Within the aid and development community, there are two camps whose views on the subject are diametrically opposed. One side, led by economist Jeffrey Sachs and indie rock star Bono (one name), believes in a top-down approach, providing governments with aid money to implement programs that improve the welfare of the population. The other side, under the spiritual guidance of economist Bill Easterly and championed by Dambisa Moyo, an economist with the conviction and warmth of Ayn Rand, and others, considers unconditional aid transfers to be counterproductive, further entrenching corrupt governments and exacerbating the very problems they are intended to solve. Easterly and company support a more bottom-up approach, empowering the population to create sustainable economic growth and development.
The latter group derisively refers to the former’s approach to aid as “charity,” which, in this context, is not a good thing. Charity, they argue, creates dependency and produces unsustainable solutions to long-term problems. They believe in using capacity-building and commerce as tools of economic growth, allowing nations to pull themselves up from their proverbial bootstraps. After all, every first-world nation, with the exception of maybe Singapore, has ridden the tiger of manufacturing to prosperity. Why should that path be any different for developing countries today? China has lifted hundreds of millions of its own people out of poverty and is currently making strides toward the same end in Africa. African nations are increasingly looking to the east for partnerships that offer a path to prosperity through participation in global economy.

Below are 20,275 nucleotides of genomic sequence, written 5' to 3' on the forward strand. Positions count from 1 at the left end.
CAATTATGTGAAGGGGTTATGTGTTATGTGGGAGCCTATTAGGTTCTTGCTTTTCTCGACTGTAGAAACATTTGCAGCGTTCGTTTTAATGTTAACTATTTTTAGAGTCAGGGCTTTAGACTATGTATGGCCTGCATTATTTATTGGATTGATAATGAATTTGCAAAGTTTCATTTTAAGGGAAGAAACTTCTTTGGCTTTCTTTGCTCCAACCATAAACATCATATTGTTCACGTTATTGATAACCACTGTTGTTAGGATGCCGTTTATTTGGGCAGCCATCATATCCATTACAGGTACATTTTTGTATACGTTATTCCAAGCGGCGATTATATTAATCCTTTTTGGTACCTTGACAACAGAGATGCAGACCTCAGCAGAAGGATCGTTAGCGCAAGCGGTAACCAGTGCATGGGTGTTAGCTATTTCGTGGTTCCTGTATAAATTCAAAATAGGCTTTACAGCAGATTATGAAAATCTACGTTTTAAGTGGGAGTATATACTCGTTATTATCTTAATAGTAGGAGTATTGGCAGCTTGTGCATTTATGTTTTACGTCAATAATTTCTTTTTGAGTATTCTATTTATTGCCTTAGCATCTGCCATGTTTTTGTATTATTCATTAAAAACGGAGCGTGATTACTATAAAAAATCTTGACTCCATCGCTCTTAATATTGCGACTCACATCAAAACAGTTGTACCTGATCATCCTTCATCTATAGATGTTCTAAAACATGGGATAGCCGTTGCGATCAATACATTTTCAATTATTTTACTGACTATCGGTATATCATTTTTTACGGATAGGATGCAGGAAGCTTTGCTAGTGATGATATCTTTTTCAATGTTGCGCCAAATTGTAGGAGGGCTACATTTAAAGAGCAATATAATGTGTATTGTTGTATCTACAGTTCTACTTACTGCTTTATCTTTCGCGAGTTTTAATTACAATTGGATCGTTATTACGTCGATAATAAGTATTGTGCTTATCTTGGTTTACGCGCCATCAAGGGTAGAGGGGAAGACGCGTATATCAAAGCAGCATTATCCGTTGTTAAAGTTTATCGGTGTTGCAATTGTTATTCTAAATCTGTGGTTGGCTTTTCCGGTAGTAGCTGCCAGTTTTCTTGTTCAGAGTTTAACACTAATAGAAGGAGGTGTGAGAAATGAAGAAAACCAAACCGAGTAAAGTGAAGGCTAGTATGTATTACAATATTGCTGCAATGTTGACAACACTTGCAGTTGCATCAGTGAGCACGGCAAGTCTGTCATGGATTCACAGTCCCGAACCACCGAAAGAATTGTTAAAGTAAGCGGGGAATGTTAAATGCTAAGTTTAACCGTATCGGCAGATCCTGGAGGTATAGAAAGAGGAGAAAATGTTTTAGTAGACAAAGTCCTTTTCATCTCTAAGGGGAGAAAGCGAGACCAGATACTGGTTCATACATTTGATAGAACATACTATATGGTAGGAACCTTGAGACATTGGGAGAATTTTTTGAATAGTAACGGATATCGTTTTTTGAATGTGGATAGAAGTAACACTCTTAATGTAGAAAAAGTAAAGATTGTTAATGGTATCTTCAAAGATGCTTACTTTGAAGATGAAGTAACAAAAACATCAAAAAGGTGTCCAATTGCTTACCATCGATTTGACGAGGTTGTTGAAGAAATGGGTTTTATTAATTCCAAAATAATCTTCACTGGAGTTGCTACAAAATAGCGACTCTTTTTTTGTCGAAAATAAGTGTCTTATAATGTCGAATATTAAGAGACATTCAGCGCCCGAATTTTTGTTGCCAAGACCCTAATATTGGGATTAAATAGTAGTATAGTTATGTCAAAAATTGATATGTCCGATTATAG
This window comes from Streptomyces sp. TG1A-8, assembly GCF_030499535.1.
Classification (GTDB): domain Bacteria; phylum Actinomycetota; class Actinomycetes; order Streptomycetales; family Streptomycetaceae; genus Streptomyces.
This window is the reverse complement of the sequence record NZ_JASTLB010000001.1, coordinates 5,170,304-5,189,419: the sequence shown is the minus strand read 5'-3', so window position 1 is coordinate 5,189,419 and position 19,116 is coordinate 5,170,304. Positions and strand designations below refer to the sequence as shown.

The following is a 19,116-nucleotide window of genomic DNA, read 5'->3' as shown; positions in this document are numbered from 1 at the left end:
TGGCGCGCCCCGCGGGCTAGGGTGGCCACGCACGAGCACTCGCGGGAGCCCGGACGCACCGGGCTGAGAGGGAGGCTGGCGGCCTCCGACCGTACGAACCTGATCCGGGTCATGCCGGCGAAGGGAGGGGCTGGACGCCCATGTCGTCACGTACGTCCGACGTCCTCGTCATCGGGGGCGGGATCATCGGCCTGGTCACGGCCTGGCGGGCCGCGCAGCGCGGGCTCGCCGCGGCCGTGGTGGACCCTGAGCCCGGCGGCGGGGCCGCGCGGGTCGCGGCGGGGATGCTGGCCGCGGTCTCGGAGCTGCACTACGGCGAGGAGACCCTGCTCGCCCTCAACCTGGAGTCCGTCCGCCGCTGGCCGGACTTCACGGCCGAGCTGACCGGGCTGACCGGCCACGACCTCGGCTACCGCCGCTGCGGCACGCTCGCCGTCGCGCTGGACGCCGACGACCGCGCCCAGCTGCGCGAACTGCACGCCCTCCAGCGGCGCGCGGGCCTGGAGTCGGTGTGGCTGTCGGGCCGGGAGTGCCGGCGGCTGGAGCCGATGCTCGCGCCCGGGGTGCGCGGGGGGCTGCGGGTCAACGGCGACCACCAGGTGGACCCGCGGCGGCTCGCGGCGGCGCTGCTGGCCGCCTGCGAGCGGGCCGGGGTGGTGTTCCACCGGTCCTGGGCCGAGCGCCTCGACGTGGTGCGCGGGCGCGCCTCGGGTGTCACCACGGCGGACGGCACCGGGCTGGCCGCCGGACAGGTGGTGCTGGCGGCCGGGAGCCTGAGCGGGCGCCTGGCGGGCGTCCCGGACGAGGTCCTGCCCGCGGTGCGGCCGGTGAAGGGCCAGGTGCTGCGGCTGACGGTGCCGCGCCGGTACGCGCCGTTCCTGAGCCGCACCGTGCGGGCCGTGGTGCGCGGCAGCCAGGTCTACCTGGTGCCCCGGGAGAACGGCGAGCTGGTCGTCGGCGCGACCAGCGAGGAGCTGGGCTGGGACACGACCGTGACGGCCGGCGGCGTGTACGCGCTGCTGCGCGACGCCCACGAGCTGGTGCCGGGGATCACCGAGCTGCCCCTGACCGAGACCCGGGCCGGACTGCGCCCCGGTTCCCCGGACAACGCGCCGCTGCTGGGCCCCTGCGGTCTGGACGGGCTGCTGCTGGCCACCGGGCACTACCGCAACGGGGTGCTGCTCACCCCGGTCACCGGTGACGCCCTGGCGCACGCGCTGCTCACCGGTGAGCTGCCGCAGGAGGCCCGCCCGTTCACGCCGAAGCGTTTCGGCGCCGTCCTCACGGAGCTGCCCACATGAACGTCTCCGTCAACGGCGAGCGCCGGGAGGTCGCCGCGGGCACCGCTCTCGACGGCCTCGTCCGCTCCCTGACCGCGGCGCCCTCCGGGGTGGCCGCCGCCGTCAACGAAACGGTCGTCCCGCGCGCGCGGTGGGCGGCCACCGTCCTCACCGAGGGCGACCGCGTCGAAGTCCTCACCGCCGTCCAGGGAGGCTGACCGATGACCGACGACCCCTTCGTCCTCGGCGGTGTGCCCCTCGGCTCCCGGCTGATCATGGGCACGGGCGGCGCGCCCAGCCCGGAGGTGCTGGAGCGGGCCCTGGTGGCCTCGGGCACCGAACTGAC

Sachs and company would counter by pointing out that, while China may be offering massive infrastructure projects to African countries in exchange for raw materials, it has entirely motivated by profit and is unconcerned with the welfare of the people. China has taken a controversial “ask no questions” approach to dealing with repressive and genocidal governments in achieving its aims. (Interestingly, China has traditionally avoided supporting independence movements for fear of emboldening domestic separatist groups, but this is an aside). The Wall Street Journal discussed China’s recent overtures to Southern Sudan, and explains its approach in the past:
Beijing seeks to maintain its longstanding economic ties with Khartoum, the seat of Sudan’s government and center of northern power. China armed and supported the north in the 23-year civil war against the south from 1983 to 2005, in which two million people are believed to have died. It continues to arm Khartoum and has built the north infrastructure projects, including the largest hydroelectric dam in Africa.
China’s predicament in Sudan underscores the perils of its push into Africa, as it attempts to lock down resources to fuel its double-digit economic growth. The resources that have attracted big investments from abroad have also stirred political turmoil in other countries such as Guinea, a leading producer of bauxite, and Niger, home to huge uranium reserves.